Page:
Wednesday, October 26, 2011

Motherhood & More: It's OK to take a mommy break*

My parents have said the first time my older-by-two-years sister stayed the night away from them was the night I was born.

I … did not wait that long.

I had no set date for when I would allow my son, my first baby, to stay the night away from us. I figured it would be awhile, maybe a couple years, like my parents.

The night he was born I insisted on having him in the room with me because that was what I thought I was supposed to do. It made no difference that I hadn’t had any sleep the night before, as I was writhing around in pain and, you know, laboring. No, I was a mom now, which meant sacrifice and, basically, torture.

So of course my new little bundle of joy was a screamer. He wanted to be held and refused to sleep in his basinet beside me. I was terrified to fall asleep holding him because of all the horror stories of suffocation and dropping and whatnot. And so I attempted to stay awake, upright, holding a newborn.

I think I gave up at 3 a.m. and rang for the nurse. She took him away and I was blissfully slumbering for at least a couple hours until she brought him back to eat.

That was my first guilt-inducing decision as a mother.

But still, after that, through the months of no sleep, I didn’t ask for the help I needed. It’s hard to admit you need a break from your children because so many people, even, unfortunately, other mothers, are quick to judge you as lacking in the parental skills department. But there it is.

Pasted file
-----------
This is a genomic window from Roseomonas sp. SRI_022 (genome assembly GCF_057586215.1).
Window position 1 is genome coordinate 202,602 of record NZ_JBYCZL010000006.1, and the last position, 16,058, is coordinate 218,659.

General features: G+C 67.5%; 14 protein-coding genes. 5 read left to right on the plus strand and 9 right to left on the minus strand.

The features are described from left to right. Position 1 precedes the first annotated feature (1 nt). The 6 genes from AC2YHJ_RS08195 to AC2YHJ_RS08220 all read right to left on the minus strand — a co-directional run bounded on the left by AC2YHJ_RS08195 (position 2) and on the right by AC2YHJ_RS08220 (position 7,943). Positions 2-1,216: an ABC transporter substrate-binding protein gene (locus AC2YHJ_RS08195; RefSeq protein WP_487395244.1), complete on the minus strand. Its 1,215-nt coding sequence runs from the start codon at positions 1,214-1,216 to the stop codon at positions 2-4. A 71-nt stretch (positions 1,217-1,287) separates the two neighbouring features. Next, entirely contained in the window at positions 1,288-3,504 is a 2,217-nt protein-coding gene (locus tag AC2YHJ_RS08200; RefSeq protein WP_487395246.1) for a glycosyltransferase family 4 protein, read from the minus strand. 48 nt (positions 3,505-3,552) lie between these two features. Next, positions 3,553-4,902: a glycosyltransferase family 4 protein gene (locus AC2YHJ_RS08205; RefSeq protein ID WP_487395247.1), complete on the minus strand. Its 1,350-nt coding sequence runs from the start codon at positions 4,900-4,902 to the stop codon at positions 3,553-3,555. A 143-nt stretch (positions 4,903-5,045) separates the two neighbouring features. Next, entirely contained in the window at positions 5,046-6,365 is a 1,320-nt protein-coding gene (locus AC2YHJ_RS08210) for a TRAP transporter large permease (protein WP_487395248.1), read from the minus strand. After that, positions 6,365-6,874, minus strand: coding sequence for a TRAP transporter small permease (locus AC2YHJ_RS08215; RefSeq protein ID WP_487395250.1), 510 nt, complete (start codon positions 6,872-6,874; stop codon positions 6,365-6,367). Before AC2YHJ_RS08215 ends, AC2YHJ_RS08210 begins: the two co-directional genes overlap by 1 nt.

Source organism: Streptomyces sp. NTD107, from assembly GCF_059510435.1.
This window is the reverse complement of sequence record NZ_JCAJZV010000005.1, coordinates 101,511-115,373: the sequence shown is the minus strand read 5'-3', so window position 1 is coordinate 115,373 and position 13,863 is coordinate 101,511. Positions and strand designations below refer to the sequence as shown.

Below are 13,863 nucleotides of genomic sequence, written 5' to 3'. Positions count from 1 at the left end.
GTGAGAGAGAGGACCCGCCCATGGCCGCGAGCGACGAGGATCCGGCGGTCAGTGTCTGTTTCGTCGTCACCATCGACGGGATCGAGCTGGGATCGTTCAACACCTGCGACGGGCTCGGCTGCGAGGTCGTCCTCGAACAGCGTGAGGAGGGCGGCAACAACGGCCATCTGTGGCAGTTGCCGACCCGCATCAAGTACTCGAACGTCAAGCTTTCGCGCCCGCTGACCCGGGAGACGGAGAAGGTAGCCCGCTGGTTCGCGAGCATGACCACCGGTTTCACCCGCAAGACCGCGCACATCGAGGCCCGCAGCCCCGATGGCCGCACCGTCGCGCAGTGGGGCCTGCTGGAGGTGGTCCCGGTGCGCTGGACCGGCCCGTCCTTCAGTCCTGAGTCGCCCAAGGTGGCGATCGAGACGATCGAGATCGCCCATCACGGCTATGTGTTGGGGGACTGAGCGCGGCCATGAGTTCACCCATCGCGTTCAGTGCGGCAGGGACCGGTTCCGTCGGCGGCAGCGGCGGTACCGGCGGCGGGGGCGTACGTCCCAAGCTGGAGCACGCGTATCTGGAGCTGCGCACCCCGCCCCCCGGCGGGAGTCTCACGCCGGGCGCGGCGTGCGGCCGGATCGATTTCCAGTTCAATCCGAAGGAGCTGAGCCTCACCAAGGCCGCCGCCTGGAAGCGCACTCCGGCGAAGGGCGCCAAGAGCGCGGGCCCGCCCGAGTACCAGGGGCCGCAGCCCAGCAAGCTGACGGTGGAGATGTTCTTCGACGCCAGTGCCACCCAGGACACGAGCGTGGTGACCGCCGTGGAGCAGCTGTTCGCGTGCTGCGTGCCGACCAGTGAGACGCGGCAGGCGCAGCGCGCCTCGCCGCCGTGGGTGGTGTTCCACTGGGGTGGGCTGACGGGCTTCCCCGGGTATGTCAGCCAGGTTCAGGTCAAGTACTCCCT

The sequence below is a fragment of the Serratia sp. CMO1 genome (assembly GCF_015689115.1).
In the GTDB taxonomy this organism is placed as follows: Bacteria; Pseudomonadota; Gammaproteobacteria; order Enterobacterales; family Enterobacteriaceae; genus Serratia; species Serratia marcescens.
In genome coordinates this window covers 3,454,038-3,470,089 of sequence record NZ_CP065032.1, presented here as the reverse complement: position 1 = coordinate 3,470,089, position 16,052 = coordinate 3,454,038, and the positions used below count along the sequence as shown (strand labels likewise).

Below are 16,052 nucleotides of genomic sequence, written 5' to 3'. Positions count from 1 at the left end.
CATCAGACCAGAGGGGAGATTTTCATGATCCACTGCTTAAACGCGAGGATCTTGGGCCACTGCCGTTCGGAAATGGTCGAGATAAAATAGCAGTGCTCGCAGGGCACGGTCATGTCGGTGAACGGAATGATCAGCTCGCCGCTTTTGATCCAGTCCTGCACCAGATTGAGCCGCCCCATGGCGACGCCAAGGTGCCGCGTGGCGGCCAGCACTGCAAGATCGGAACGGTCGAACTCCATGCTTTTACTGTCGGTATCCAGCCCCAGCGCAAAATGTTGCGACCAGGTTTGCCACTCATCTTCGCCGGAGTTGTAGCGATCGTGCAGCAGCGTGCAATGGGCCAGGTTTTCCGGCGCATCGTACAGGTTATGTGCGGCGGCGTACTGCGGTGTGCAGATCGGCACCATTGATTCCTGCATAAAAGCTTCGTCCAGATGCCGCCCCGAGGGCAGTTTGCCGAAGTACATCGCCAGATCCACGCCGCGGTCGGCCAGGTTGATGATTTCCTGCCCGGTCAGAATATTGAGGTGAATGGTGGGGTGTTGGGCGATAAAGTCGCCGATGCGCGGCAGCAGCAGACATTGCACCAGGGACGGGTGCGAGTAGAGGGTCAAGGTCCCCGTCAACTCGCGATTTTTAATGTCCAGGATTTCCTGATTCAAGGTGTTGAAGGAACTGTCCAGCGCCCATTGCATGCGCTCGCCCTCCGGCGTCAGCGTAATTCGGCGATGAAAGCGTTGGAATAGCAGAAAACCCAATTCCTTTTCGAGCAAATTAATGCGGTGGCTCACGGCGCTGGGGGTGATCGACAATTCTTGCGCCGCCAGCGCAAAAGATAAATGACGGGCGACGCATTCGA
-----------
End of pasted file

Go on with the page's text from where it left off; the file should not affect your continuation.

I need a break from my children.

I need a break from the constant neediness, the behind wiping, the feeding, the cleaning up after, the arguing with, all of it. All of it.

But as a new parent, I felt guilty. And as I said, I didn’t ask for help until Sebastian was almost 1 year old. He stayed with my mother overnight, and was fine. Everything was fine. He was happy to see me when I picked him up but enjoyed his spoiling. And my husband and I were able to focus on ourselves for just a little bit. We were able to reconnect and talk about something other than dirty diapers and tooth development.

By the time my daughter was born I was an old pro. She was sent to the nursery the first night she was born so I could attempt to sleep. And I think she was around 3 months old when I asked my mom to watch her overnight.

I wanted and needed a break.

That’s totally OK, no matter what anyone else says. And while I might not approve of my husband’s idea of sending the kids off to grandparents every other weekend, I might consider every third week.

Being a mother is hard. Being a parent is hard. Let’s not make it any harder on ourselves than it has to be.
If you have someone or something available to make life easier, then take advantage.

And please, please don’t feel guilty.

*This column originally published in The News-Enterprise on October 26, 2011. 

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